Buying a car is often stressful, but if you are armed with the right knowledge at the start, the negotiations may prove more straightforward. One of the most basic things to understand is auto loan value, which differs a bit with used vehicles. Taking the time to research available, affordable cars is also important. In short, knowing how to calculate the loan value of a car and the best sites to buy used cars can put you in the driver's seat sooner, for less money and with fewer headaches.
What Is Auto Loan Value?
Auto loan value is the amount of money that a lender will allow a borrower to have to purchase a vehicle. If a car is priced at $25,000 and the lender will provide $15,000, the borrower needs to make up the difference with a down payment of $10,000. The loan value of a car is different when it is a used vehicle; according to the writers at Cars Direct, lenders use the Kelley Blue Book, Black Book and NADA guides to establish vehicle values.
Lenders work with loan-to-value (LTV) ratios to determine the loan value of a car. LTVs are shown in percentages and represent a portion of the vehicle's value, relative to that loan amount. So if the car is valued at $25,000 and the borrower wants to borrow that same amount, the LTV = 100 percent. This is how lenders calculate loan risk. The lower that percentage is, the easier it will be to get the loan.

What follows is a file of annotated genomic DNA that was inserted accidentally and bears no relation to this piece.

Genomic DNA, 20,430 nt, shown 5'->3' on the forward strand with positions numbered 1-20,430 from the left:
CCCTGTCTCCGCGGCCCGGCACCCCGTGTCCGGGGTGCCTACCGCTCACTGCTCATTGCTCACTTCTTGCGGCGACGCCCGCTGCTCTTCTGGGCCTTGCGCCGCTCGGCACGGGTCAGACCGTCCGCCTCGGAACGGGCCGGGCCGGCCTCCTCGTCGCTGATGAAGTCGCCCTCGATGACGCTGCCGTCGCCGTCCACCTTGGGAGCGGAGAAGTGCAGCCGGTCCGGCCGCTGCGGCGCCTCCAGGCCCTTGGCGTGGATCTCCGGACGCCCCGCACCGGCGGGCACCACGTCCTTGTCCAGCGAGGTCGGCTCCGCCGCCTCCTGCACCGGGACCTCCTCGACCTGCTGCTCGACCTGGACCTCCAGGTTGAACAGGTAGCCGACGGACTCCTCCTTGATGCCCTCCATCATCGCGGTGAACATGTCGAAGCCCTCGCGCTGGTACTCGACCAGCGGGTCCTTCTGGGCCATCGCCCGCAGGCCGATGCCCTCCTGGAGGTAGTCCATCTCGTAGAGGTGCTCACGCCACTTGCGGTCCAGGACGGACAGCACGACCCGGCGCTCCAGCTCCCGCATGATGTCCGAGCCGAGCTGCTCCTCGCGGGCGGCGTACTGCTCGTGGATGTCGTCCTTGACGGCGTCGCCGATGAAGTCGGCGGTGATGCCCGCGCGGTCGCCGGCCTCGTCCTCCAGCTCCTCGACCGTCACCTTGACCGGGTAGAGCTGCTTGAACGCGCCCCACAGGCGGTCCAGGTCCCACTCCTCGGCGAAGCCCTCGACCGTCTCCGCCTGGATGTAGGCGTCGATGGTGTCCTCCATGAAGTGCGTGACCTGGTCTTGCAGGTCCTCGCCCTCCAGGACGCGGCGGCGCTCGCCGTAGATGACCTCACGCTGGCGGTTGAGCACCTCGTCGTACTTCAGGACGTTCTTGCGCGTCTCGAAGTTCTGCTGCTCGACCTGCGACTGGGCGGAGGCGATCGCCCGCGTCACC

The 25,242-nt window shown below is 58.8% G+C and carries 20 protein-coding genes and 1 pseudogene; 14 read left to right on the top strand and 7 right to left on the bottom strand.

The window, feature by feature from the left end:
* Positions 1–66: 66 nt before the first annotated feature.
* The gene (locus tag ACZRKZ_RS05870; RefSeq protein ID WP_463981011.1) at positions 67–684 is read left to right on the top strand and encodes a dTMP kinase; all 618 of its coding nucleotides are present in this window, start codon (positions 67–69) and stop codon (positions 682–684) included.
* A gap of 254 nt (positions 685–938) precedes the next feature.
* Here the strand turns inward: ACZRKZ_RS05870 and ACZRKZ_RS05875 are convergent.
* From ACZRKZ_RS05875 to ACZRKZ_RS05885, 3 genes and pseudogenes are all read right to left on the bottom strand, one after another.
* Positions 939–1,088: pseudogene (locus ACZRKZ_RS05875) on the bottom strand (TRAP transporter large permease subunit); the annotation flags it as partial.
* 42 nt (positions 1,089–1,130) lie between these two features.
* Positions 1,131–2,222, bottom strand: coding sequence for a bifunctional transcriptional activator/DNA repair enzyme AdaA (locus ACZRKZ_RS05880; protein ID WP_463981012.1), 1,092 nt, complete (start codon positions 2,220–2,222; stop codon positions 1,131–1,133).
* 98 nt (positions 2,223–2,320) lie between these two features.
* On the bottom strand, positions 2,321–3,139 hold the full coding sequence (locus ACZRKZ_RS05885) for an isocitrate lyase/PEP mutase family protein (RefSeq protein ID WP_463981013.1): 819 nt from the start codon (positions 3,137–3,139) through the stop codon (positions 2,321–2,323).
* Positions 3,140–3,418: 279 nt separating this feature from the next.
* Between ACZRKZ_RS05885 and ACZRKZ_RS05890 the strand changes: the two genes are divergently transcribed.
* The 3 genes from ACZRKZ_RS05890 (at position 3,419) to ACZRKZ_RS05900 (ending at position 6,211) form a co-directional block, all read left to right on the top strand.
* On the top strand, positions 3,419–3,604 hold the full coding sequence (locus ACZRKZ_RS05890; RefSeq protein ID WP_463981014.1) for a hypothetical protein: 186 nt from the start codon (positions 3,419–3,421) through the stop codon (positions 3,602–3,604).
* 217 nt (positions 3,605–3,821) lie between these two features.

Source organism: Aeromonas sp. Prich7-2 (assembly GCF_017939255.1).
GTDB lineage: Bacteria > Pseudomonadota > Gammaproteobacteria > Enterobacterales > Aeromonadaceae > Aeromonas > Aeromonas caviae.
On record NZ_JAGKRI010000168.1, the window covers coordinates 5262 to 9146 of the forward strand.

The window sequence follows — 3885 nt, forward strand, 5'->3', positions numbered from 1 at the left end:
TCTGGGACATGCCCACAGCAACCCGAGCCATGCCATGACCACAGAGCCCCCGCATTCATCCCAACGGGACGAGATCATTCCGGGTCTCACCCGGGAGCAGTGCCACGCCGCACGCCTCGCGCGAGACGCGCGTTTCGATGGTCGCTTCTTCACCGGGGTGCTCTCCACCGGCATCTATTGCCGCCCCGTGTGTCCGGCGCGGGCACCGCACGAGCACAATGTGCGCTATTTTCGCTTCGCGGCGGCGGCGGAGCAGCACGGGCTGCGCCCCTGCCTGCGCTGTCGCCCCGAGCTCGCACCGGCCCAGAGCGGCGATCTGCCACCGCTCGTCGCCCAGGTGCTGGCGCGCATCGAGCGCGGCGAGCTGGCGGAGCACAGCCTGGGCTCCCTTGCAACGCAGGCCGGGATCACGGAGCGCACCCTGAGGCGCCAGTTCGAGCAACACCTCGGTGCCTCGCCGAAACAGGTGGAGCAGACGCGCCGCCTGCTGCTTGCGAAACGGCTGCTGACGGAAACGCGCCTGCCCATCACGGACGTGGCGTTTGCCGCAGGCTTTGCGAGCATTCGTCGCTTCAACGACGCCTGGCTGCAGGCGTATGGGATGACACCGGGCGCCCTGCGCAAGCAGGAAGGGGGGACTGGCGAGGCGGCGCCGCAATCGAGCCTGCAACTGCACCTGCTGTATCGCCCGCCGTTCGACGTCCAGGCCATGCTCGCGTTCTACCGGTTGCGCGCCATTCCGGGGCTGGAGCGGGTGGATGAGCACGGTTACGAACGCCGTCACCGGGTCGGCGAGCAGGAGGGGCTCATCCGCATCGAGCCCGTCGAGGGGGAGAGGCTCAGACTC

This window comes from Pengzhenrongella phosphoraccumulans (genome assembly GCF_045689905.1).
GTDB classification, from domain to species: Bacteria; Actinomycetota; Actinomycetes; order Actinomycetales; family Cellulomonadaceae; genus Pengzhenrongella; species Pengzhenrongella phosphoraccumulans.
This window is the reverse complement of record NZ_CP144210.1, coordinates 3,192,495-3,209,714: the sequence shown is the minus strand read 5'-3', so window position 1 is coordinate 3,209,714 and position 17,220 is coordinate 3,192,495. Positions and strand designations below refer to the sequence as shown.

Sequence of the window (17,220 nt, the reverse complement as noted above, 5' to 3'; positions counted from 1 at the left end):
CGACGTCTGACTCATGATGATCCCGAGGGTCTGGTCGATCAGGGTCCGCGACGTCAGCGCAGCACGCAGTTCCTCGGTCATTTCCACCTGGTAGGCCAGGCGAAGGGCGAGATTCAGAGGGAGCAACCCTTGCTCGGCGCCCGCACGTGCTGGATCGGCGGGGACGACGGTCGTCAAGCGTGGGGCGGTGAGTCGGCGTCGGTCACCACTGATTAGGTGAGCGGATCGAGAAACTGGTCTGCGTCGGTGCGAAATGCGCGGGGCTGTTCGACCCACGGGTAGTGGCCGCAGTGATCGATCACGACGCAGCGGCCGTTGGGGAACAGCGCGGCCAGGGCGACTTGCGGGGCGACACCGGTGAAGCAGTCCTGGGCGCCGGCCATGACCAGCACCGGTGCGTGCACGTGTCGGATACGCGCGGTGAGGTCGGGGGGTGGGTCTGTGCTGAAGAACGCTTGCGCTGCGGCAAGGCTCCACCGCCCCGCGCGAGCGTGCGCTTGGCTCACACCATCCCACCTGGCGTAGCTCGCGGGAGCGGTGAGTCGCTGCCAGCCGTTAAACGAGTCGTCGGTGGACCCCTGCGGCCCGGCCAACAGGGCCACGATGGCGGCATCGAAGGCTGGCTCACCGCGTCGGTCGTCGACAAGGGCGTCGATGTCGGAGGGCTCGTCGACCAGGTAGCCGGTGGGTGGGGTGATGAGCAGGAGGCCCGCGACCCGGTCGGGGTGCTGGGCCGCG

Determining a Used Car's LTV
To determine a used car's LTV, its book value can be looked up in one of the three sources described above (Kelley, Black Book or NADA). Lenders can use any of these, so it makes sense to ask them which they prefer.
Borrowers should also inquire if the LTV percentage will be figured on the vehicle's loan, trade or retail value (this is their assessed value) since these numbers are different, explains the team at Rate Genius. Lenders are more likely to consider a larger percentage if the value being considered is a trade-in value than a retail value.
Loan Value of Cars
Once you know which book and which assessed value the lender is using, you can proceed to the next calculation. Take the car's selling price and divide it by the book value being used; that will be the LTV. Then, multiply the book value by the LTV percentage. This should give you a good idea as to how much money the lender is willing to loan. Another example: if the lender's LTV is 75 percent of the car's trade value, and the car's trade value is $25,000, the bank will loan $18,750.
Of course, this may not include fees for taxes, title and license. Some banks will add this onto the loan amount and finance that as well, but it is best to ask about this upfront. Also, keep in mind that LTV is not the only determining factor for loan approval. The lender will look at the vehicle's mileage, age and condition, as well as the potential borrower's credit history.
The writers at Santander Consumer USA post that the majority of used car shoppers spend a lot of time researching the best site to buy used cars. Some of these include Cars.com, Autotrader and Carvana. The Kelley Blue Book, Black Book and NADA are also online, so you'll have all the information you need.